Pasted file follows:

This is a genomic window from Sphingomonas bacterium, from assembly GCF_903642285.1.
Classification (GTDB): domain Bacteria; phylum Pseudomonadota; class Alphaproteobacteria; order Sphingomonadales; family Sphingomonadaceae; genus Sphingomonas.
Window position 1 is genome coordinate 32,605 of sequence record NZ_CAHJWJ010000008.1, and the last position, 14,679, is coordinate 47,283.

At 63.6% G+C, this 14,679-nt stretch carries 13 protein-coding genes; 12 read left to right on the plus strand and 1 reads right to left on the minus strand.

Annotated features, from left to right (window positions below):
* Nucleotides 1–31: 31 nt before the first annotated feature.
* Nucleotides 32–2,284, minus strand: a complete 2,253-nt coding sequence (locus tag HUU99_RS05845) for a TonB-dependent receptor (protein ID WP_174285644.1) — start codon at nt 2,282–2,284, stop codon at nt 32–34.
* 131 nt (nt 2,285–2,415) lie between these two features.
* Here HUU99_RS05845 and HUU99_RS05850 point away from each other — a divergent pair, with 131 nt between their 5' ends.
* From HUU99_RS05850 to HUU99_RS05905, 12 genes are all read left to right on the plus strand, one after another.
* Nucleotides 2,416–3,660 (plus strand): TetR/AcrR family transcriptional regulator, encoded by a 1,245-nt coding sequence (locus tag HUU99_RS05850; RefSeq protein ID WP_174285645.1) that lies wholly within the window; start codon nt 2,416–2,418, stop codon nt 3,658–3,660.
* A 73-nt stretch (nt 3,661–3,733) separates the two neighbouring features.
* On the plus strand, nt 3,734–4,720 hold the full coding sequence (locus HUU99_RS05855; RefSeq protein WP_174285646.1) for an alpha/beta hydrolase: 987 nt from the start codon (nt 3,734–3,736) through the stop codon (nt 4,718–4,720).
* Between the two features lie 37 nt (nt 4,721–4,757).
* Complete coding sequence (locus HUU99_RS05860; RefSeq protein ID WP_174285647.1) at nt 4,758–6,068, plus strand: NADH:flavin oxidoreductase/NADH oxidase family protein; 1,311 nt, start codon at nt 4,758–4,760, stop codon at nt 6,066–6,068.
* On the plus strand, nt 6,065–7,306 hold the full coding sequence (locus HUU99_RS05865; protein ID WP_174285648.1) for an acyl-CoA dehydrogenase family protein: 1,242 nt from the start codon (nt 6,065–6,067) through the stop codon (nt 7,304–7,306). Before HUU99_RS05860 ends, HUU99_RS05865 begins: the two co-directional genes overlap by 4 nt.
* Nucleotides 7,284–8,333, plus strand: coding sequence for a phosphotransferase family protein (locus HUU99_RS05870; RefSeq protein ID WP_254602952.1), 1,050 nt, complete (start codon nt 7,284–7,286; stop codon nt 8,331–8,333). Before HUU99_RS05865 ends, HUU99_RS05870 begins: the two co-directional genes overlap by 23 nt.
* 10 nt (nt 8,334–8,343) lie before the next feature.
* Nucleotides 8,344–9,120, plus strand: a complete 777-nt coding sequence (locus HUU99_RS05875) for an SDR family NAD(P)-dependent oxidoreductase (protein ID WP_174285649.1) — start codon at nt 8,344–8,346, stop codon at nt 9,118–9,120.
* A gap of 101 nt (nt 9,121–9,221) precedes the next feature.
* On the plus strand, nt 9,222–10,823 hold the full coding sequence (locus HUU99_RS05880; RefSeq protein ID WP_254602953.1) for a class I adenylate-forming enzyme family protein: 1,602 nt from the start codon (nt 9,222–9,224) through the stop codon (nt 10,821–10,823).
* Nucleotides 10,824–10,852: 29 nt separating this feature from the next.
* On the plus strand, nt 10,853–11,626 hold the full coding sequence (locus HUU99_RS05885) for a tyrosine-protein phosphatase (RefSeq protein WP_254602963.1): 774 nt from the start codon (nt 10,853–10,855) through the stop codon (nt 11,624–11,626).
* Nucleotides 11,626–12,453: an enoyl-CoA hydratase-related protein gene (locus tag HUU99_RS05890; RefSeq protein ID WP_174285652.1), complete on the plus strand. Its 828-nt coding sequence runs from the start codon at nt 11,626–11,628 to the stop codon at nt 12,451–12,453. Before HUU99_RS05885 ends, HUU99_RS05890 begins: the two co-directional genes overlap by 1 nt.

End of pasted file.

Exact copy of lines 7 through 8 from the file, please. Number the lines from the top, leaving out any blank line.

* Nucleotides 32–2,284, minus strand: a complete 2,253-nt coding sequence (locus tag HUU99_RS05845) for a TonB-dependent receptor (protein ID WP_174285644.1) — start codon at nt 2,282–2,284, stop codon at nt 32–34.
* 131 nt (nt 2,285–2,415) lie between these two features.